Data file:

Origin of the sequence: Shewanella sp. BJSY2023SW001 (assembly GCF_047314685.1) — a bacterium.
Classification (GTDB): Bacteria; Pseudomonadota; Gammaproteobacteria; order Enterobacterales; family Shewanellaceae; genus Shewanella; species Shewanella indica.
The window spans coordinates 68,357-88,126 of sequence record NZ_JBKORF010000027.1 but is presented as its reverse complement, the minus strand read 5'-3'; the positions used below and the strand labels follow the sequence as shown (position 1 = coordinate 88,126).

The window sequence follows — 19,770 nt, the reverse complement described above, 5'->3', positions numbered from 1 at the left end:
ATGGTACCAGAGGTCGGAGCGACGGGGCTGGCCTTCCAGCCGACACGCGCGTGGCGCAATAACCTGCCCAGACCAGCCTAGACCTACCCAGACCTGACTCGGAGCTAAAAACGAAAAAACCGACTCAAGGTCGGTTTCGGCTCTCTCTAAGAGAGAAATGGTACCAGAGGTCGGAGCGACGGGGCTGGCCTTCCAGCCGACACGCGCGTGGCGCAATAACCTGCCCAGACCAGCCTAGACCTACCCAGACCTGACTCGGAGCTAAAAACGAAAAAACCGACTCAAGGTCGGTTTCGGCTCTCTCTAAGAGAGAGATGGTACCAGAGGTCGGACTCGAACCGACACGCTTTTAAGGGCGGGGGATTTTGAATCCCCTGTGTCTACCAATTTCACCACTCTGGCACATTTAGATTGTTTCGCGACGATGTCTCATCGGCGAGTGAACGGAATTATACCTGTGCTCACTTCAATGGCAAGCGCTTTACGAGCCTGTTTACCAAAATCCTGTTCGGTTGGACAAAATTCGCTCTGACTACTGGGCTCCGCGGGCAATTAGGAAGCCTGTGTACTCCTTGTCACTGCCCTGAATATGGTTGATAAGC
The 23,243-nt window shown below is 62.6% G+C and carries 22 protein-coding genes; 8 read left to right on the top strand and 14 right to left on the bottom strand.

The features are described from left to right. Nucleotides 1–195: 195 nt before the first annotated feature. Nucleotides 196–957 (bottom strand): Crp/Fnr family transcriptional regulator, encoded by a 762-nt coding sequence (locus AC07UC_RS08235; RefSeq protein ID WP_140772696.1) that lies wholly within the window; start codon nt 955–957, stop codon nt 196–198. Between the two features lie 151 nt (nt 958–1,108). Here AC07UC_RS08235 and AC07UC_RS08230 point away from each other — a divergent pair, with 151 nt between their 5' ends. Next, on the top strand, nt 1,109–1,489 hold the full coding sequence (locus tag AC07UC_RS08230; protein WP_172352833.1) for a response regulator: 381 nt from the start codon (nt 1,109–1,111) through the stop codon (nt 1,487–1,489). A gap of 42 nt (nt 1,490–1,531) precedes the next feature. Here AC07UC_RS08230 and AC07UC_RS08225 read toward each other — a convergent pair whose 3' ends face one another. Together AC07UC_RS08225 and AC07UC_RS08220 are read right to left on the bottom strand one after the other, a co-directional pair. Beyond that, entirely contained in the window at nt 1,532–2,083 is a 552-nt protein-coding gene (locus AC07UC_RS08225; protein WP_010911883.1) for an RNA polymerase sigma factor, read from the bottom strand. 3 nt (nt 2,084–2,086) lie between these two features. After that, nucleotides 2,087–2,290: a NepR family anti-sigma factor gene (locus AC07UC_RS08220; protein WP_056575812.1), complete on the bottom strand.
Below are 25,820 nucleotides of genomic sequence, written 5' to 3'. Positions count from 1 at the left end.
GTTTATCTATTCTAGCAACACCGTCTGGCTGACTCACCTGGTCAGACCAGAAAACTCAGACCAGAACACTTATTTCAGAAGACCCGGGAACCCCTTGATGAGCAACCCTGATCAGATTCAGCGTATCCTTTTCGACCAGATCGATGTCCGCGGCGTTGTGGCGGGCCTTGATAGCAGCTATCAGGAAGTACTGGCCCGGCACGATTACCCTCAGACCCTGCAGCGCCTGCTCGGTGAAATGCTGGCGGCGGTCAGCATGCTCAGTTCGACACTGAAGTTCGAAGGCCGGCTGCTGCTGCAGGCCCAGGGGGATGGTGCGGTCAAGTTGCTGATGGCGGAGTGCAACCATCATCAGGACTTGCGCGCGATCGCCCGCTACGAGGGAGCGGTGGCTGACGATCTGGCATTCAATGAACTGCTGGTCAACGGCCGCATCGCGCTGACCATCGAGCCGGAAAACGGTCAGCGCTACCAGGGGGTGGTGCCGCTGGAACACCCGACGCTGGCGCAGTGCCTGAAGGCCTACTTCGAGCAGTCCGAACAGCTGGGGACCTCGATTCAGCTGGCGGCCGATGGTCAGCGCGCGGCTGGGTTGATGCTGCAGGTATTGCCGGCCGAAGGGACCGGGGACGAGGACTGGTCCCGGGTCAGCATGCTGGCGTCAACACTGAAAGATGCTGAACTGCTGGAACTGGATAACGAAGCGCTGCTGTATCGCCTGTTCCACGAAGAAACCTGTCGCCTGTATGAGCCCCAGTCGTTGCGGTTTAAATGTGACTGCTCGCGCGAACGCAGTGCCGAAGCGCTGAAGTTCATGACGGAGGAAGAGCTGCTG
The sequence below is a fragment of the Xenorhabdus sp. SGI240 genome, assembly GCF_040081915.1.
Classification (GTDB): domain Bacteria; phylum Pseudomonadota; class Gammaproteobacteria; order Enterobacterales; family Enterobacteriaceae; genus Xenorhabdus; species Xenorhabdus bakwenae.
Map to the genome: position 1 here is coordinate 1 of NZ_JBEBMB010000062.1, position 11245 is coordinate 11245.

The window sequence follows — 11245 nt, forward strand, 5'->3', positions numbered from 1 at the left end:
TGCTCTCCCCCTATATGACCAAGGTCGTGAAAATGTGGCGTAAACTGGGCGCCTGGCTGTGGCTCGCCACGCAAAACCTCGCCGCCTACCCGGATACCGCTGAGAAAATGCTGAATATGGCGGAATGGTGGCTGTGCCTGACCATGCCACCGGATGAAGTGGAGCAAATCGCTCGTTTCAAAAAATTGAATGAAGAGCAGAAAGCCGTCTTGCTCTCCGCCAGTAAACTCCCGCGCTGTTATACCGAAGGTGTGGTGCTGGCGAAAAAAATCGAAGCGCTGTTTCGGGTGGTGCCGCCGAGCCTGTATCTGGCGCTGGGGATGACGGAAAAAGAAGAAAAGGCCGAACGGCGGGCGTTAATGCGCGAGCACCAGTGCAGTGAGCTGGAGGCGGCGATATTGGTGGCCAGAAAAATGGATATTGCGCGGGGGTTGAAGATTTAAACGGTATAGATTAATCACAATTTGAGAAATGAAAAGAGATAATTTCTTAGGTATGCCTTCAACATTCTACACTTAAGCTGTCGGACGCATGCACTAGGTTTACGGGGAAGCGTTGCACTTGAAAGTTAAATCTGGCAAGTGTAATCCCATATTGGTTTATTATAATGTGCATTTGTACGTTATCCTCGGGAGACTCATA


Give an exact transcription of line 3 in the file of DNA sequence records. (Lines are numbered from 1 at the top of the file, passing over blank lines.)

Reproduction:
The window spans coordinates 68,357-88,126 of sequence record NZ_JBKORF010000027.1 but is presented as its reverse complement, the minus strand read 5'-3'; the positions used below and the strand labels follow the sequence as shown (position 1 = coordinate 88,126).